If you are a web developer or a programmer in general, you have most likely written algorithms for various tasks. [...] One specification of an algorithm is its correctness. You will probably assume that your algorithm works after testing it out a few times. However, if you can mathematically prove that your algorithm will work as expected for every input value possible, this is a huge bonus. I will not go further in to that subject in this writing. Another specification is its efficiency: how does the computing time relate to the amount of input? Is it a linear relation? Does computing time rise exponentially for the doubling of input? That's what this article will be about.

He starts by talking about the concept of "time complexity" and how it relates to the overall efficiency of the algorithm. He then gets into the definition and examples of Big O notation, including code showing O(n) and O(n^{2}) methods. He talks some about inefficient and efficient algorithms and follows with a refactoring example of moving from one to the other.

Operator precedence parsers are very simple on the surface. So don't feel in the least bit intimidated, because by the time you've read through this I hope to have you walk away with a solid foundation on how to write your very own operator precedence parser. The goal is to understand how to solve the problem of operator precedence parsing, and not necessarily to write your own parser. Learning how the problem can be solved is the most important thing to take away from this article.

He starts with an introduction to the concepts behind "operator precedence" including processing order and grouping. He also mentions infix and postfix (RPN) notations for handling different formats of equations. He used the "Shunting-yard Algorithm" and how it relates to handling the different parts of the equation, one at a time, in the correct order. He rest of the post is dedicated to the details of the execution in the tool, including code examples and the tokenization of the strings passed into it.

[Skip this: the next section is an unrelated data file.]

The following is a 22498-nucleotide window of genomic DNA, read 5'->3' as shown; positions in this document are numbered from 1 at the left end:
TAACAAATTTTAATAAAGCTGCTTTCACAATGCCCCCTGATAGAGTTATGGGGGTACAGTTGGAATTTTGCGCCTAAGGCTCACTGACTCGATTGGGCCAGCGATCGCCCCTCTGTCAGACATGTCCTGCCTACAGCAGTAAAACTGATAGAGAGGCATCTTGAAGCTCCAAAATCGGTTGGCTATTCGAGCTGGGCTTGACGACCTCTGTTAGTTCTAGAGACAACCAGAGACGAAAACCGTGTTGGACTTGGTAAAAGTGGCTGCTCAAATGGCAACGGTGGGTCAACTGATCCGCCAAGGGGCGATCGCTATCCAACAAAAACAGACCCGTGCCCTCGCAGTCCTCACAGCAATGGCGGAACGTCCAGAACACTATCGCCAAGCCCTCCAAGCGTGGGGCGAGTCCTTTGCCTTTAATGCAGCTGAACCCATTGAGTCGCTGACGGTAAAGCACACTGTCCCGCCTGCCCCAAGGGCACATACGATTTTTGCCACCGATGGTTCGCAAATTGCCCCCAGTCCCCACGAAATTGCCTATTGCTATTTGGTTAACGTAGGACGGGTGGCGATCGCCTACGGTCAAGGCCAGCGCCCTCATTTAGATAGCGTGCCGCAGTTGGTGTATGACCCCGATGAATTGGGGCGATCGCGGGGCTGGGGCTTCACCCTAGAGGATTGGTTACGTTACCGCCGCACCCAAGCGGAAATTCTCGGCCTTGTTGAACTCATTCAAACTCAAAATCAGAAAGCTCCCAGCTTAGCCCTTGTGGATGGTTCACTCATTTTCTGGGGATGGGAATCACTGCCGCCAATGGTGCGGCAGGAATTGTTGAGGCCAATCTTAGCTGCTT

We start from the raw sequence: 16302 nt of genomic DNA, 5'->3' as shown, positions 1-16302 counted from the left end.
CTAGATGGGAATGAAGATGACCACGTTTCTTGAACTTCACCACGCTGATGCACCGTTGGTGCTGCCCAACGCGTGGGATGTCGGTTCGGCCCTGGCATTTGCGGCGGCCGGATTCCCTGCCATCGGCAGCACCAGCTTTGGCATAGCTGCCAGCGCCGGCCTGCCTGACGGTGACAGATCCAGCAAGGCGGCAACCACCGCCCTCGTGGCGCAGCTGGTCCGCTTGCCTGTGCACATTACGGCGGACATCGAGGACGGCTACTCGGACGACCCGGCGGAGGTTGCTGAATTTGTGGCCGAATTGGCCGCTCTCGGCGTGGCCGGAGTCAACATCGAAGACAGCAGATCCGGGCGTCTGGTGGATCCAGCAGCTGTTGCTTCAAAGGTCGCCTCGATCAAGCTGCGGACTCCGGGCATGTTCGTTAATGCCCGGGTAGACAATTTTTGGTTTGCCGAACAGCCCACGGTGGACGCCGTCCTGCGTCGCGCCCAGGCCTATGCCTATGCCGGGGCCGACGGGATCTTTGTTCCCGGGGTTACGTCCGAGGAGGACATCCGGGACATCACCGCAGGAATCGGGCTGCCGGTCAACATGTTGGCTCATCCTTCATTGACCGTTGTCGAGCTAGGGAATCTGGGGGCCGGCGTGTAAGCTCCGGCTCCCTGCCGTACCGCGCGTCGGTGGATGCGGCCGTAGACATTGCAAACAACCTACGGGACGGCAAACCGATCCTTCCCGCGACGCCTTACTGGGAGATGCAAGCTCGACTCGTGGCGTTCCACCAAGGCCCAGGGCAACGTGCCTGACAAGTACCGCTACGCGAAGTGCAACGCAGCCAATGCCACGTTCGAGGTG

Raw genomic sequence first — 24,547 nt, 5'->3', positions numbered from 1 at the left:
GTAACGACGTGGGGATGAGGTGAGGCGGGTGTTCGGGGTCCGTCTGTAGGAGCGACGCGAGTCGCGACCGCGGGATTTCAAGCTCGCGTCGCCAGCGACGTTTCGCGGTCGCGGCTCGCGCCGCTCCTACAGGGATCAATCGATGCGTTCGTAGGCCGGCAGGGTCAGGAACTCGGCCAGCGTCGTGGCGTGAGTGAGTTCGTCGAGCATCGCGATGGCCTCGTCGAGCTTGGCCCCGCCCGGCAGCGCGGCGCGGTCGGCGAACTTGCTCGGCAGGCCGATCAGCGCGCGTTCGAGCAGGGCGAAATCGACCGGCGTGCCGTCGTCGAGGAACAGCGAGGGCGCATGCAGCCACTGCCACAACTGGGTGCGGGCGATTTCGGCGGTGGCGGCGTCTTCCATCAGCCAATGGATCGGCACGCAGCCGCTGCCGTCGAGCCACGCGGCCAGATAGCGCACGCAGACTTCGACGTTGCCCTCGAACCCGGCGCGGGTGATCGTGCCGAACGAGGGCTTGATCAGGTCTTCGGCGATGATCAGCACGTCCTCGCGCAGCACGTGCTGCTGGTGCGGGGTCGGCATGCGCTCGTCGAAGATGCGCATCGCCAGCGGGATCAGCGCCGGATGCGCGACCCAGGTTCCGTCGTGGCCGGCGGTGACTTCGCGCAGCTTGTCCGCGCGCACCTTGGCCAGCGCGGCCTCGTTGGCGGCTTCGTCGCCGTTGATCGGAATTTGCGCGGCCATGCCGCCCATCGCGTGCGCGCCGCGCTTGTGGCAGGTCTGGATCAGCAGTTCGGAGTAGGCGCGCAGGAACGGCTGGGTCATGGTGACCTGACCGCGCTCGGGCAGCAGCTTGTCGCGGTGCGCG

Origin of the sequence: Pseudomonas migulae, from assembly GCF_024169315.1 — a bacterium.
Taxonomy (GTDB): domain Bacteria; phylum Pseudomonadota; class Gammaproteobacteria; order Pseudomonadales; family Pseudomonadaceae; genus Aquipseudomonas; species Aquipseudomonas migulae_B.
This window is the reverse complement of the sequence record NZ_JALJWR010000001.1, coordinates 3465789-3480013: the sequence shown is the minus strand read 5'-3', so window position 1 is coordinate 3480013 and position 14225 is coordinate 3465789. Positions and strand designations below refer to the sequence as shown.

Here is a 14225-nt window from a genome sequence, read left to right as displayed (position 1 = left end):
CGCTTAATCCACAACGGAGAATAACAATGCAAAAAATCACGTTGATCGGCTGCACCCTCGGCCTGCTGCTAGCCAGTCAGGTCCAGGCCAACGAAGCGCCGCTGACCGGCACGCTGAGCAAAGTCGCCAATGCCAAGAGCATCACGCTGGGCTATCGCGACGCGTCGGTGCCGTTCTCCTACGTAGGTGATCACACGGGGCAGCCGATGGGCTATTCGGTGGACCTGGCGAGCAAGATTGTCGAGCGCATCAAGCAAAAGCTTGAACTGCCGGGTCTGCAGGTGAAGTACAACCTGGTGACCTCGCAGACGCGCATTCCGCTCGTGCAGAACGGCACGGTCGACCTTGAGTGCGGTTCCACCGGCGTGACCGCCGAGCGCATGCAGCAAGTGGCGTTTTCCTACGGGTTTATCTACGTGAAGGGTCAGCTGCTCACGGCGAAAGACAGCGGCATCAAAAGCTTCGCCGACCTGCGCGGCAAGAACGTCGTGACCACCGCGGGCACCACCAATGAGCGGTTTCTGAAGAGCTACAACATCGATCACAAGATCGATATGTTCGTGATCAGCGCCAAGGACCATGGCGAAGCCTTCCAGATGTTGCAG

]]>One of the biggest reasons to refactor code is to eliminate duplication. It is pretty easy to introduce duplication in our code either unintentionally or because we don't know how to prevent or get rid of it. [...] I've found that there are three basic types of duplication that we can eliminate from our code that successfully build on each other.

He describes the three types - data, type and algorithm - and gives some code snippets showing how they present themselves and simple solutions of how to resolve them. There's also a quick mention of a "combined attack" when more than one form of duplication shows up at once. He suggests a to help find the "edges" of the duplication:

I've also found the key to eliminating duplication is sometimes to first exaggerate it. Often I will purposely take two methods that I know have some duplication and make them look even more duplicated in order to be able to clearly see where the duplication lies.]]>

In the last post we had a simple stepping algorithm, and a gradient descent implementation, for fitting a line to a set of points with one variable and one 'outcome'. As I mentioned though, it's fairly straightforward to extend that to multiple variables, and even to curves, rather than just straight lines. For this example I've reorganised the code slightly into a class to make life a little easier, but the main changes are just the hypothesis and learn functions.

He restructures the learning method to make it easier to reuse and includes a "scale data" method to compensate for irregularities in the data and compute the variance.

]]>There are a lot of problems that fall under predicting these types of continuous values based on limited inputs - for example: given the air pressure, how much rain will there be, given the qualifying times, how quick will the fastest lap be in the race. By taking a bunch of existing data and fitting a line, we will be able to make a prediction easily - and often reasonably correctly.